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james a

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About james a

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  1. To be clear I am not an accountant, but I have always been led to believe that you should change a small amount of interest for these loans. Is this wrong?
  2. I think you could use your £1000 personal savings allowance to avoid some of the tax. You don’t have to charge interest on the loan at all and have the company pay off the loan at an amount to cover the mortgage payments.
  3. Liverpool is a large city. Some of it is student HMO but most of it isn’t. If you don’t want to do Student HMOs (and it’s not recommend for a first timer) there are plenty of other alternatives in the city.
  4. For clarity a Ltd company and a person (including directors) are separate entities as far as tax is concerned. They have no impact on each other’s tax liabilities. An individual will be charged an extra 3% SDLT on purchase of a second and subsequent properties. A Ltd property company pays an extra 3% SDLT on all properties it owns including the first.
  5. It is the number of properties you own at the same time, so one you sold previously doesn’t come into it.
  6. 3% extra is applied to EVERY property owned by a Ltd company, even the first. A company doesn’t need a home to live in.
  7. I personally have always seen ground floor flats as the least appealing, and from what I have seen they are often priced lower then other floors (particularly in smaller low rise blocks), but if it had access to a private garden that could make it more valuable.
  8. It makes no difference as a limited company has to pay the extra ‘second house’ stamp duty regardless if it is your second house or not.
  9. I assume form what you have said the new room will be downstairs? If so I think you may find it difficult for buyers to see it as a bedroom, and unlikely to be valued the same as a 3 bedroom house where all the bedrooms are upstairs.
  10. The interest from your company is a personal income and is taxed at the point you earn it. It doesn’t matter what you spend it on after that.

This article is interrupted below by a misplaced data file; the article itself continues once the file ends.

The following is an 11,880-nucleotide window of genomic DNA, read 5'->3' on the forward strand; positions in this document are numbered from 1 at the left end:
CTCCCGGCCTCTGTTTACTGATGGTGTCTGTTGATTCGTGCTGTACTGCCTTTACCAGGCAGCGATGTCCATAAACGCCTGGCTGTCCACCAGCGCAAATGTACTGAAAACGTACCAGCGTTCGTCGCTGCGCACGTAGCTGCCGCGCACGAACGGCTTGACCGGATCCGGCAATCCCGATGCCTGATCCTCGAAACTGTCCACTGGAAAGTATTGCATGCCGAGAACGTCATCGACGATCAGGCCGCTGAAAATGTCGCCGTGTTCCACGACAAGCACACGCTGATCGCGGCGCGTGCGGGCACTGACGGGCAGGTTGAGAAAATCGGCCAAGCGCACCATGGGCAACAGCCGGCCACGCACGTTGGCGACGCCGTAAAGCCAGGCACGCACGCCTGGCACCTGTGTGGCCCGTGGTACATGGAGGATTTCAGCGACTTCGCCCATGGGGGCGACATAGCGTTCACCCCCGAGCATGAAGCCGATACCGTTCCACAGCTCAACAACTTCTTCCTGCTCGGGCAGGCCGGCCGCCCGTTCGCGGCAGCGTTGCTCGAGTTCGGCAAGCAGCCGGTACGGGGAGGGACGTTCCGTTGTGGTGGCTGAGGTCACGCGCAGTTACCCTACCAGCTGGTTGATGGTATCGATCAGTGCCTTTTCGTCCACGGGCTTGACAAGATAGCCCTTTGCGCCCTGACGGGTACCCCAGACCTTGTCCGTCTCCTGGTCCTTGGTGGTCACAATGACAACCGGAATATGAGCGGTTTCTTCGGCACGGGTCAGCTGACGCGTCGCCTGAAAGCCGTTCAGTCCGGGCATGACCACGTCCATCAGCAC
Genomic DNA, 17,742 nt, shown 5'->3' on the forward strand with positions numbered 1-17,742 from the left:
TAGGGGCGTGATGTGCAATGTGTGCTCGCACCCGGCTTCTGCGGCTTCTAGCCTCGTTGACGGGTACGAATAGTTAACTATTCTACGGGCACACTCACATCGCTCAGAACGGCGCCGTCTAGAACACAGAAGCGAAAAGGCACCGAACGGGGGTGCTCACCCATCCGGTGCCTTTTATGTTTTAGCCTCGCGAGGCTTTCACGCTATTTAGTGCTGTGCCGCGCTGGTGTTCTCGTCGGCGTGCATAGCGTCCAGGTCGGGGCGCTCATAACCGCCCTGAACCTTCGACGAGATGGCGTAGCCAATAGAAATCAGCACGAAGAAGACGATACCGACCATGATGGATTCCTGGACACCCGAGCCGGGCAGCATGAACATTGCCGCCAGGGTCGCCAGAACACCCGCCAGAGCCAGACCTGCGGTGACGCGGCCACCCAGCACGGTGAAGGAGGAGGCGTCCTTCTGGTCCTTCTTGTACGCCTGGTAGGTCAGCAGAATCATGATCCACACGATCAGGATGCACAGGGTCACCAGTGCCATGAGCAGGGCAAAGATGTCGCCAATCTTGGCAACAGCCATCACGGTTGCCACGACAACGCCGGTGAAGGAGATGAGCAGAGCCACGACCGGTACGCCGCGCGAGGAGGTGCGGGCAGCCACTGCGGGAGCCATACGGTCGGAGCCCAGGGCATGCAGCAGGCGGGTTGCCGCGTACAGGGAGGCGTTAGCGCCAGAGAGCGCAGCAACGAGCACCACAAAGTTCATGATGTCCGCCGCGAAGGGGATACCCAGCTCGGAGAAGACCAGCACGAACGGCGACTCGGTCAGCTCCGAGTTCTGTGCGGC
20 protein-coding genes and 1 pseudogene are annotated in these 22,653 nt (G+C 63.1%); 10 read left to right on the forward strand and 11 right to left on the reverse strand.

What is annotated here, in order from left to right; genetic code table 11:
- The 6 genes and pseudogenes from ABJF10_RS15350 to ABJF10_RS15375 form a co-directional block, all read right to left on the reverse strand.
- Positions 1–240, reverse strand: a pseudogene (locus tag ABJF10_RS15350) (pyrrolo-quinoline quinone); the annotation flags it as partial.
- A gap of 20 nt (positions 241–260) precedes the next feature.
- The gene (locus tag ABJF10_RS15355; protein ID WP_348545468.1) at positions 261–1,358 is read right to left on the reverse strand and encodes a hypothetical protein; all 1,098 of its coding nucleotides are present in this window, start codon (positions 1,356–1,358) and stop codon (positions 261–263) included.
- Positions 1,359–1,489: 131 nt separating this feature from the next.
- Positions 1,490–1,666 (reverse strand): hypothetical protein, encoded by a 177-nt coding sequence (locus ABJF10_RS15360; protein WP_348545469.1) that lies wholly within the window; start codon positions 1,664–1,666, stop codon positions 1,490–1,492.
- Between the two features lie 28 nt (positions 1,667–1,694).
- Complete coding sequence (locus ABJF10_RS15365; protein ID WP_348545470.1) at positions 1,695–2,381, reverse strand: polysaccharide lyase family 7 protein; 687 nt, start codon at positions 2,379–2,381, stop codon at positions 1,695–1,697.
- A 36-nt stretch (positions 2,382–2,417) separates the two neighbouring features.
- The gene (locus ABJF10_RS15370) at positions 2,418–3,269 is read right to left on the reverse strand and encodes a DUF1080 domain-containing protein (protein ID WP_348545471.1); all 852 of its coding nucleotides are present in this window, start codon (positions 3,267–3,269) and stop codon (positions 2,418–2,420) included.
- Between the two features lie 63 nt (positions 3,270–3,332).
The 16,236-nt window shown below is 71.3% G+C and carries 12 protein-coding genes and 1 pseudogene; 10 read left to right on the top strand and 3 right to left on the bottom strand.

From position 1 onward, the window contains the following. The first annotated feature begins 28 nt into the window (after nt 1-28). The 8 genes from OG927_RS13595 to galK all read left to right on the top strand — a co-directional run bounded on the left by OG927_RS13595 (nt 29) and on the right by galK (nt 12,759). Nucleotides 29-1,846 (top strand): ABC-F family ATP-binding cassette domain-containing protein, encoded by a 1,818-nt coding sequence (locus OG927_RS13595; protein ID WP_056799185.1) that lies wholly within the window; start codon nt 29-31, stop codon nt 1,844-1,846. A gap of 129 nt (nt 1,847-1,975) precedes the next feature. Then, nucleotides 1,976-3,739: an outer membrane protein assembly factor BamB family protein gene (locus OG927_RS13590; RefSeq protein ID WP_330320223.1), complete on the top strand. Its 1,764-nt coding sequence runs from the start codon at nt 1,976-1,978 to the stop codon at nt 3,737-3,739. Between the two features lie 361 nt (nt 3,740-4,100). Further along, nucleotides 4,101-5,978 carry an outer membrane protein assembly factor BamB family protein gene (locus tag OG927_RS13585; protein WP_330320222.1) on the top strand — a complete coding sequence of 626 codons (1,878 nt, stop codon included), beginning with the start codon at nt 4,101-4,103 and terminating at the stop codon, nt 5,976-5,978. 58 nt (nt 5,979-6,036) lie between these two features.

11. The answer to this may depend on what you plan to do in property. Are you going to buy, hold and rent out property, or buy, renovate and sell property? if you plan to buy and hold then there is almost never a bad time to buy. If you wait for prices to fall you will be waiting for years before they hit the bottom, and you will have lost out on years worth of rent in the meantime. If you do your numbers and you can make a good profit on today’s prices than you should do it regardless for what might be around the corner as rents rarely crash in the same way as property. You can always
  12. The rules for a live in lodger are completely different than for letting a whole property. Basically there are very few rules. For example you can take a reasonable deposit but don't have to protect it, notice to end the letting just has to be "reasonable notice" (if they pay weekly the notice is a week as well). It's pretty straight forward as a result - https://www.gov.uk/rent-room-in-your-home
  13. When you look at the exceptions I struggle to work out who DOES need to pay! Seems like they are aiming to make money from the £100 fines for failing to do a return rather than the tax. In order to be able to claim a relief against ATED, the property must be either: Let to a third party on a commercial basis and not occupied (or available for occupation) by anyone connected with the owner at any time; Open to the public for at least 28 days a year on a commercial basis i.e. stately homes; Being developed for resale by a property developer; Owned by a proper
  14. Doesn't it only apply to properties that aren't rented out?
  15. This is a crappy situation to be in. The reason the valuation is lower than you think it is worth will be due to the low number of recent sales in your area. Mortgage valuations can be appealed (by the buyer) but usually you will have to provide 3 examples of property in your area having sold at higher prices, which the surveyor would have used in the first place had they been available. With such a lack of information the mortgage company is going to take whatever prices property has sold at then apply the % in line with a market increases in the area, but this won't take into acc
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